Realtors weigh in on housing after Henderson cuts

By Joel Phelps
The Arkadelphian

Since Henderson State University announced the termination of 67 faculty positions, residential areas are dotted with “for sale” signs that have appeared on front lawns throughout Arkadelphia.

Is this foreshadowing of a mass exodus from the town, or just happenstance? The answer varies depending on the realtor.

The university’s announcement was made near the end of the spring semester, a time of an annual shuffle — graduates and educators leave for other opportunities, while a fresh crop of both move in before the start of the fall semester.

Kim Byrd, owner/broker of Crye*Leike Pro Elite Realty, said there has been a slight increase in homes being listed for sale — more than typical for the summer flux — but it is not an indication that more residents are leaving than moving to Arkadelphia. “The houses that are going up for sale now are not necessarily a reflection of [Henderson’s] news,” Byrd said. “I caution people to not look at what is for sale and automatically assume that it’s people from Henderson are leaving, because that’s not the case with a lot of people.”

Professors and coaches from Henderson State and Ouachita Baptist universities, as well as Arkadelphia Public Schools, leave the community at the end of the school year for other colleges or school districts, she said. “There is always those houses that come up for sale from them moving anyway. I don’t think this is going to be a mass exodus.”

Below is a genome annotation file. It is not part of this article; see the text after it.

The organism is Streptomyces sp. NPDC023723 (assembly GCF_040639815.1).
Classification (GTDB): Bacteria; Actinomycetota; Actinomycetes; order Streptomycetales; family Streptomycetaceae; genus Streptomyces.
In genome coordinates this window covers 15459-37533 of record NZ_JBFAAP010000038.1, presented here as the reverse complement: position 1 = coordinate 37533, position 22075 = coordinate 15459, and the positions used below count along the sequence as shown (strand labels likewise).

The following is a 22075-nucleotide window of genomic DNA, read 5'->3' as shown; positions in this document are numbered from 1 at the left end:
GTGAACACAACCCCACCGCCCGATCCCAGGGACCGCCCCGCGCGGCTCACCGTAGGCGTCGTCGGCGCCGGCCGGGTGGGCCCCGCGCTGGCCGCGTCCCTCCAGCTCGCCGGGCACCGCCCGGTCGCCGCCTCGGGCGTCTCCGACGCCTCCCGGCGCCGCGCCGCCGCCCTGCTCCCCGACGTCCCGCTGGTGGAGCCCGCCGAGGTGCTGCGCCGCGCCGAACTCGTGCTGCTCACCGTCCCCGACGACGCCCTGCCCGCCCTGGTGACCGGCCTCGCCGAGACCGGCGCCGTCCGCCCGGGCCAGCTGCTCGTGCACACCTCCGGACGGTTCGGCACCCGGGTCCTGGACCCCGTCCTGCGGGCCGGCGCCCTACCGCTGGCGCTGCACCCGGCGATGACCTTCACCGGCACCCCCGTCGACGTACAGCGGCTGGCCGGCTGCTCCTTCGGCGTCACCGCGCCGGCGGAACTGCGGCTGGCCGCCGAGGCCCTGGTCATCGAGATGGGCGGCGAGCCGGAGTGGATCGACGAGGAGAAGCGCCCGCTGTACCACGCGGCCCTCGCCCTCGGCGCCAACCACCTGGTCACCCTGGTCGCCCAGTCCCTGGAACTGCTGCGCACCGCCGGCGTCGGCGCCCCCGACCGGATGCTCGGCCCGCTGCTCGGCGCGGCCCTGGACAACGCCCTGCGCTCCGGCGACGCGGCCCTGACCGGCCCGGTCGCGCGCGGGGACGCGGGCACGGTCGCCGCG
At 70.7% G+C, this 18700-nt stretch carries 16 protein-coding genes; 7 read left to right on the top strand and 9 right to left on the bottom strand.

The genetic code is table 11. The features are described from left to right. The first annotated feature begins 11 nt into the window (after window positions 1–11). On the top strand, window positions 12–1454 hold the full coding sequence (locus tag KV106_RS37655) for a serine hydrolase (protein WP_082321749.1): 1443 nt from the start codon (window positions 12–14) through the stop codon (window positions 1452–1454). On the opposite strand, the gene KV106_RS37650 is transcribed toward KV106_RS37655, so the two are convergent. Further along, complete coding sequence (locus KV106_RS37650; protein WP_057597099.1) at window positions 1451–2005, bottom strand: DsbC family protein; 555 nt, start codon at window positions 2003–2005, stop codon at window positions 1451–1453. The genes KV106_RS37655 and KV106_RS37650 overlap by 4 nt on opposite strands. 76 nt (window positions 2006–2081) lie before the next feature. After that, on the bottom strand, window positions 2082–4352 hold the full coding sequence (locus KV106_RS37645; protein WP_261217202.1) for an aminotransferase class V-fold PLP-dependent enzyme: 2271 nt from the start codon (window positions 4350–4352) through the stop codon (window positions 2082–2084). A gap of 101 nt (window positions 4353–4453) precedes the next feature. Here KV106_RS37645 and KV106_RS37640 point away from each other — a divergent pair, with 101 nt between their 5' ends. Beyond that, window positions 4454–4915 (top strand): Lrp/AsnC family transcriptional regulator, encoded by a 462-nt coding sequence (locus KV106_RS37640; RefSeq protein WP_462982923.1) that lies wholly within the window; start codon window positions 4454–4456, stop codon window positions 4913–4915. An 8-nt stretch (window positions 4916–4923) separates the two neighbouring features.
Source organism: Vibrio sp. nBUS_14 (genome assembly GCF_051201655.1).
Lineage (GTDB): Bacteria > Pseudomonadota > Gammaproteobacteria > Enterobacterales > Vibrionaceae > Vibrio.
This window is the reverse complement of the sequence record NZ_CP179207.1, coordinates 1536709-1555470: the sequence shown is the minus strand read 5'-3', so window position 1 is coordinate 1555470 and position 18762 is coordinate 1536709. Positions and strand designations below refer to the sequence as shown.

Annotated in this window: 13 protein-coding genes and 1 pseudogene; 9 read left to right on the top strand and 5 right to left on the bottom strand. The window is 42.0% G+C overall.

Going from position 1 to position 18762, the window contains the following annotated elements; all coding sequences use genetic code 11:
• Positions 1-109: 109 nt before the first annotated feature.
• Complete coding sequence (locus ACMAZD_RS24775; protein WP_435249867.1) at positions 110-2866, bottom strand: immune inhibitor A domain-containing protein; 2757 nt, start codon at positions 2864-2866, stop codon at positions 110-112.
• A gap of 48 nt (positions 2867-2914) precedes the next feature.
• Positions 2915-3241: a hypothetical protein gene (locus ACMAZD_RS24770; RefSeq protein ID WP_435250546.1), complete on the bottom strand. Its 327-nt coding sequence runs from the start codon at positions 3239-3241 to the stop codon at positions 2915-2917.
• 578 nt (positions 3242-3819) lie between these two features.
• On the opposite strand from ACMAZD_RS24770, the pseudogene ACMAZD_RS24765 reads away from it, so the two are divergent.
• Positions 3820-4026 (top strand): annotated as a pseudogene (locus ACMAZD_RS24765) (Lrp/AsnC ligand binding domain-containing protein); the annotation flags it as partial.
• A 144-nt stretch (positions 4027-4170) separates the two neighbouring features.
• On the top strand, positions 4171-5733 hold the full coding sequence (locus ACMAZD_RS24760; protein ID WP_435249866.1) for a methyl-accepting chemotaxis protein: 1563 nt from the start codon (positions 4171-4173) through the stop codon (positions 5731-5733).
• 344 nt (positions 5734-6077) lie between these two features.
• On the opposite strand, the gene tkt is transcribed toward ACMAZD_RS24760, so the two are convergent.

Brown Hardman, principal broker of United Country Crystal Lakes, paints a different picture. He said at least half the clients in the housing market right now are in the business of flipping homes — purchasing discounted houses and remodeling them to sell for profit. Interest rates are low now, but that could and probably will turn the other direction, he said. That, combined with Henderson’s cuts, leaves the future uncertain. “When this little bubble bursts, and it will at some point in time, I don’t know what all the consequences will be,” Hardman said. “But I know things are not normal right now.”

Hope Jones, who will join Hardman as partner once she is a licensed realtor, predicts more homes will be up for sale with no potential buyers. “I foresee a lot of homes going up for sale,” Jones said, “and it’s going to leave us having a hard time finding a buyer.” Jones could be correct considering that there are 44 tenured professors who were given the option to remain at Henderson another year to “teach out” the academic programs that were tossed in reimagining the university’s future. Those professors could retire and stay, or they could leave to continue their careers elsewhere.

United Country used a recent client, a professor whose position was terminated, as an example. That professor listed her home for sale, and others may be following suit “out of fear because of financial instability,” Jones said.

Jones predicted the two unknowns — Henderson’s future and higher interest rates — will be the two main factors in the future of Arkadelphia’s housing market.

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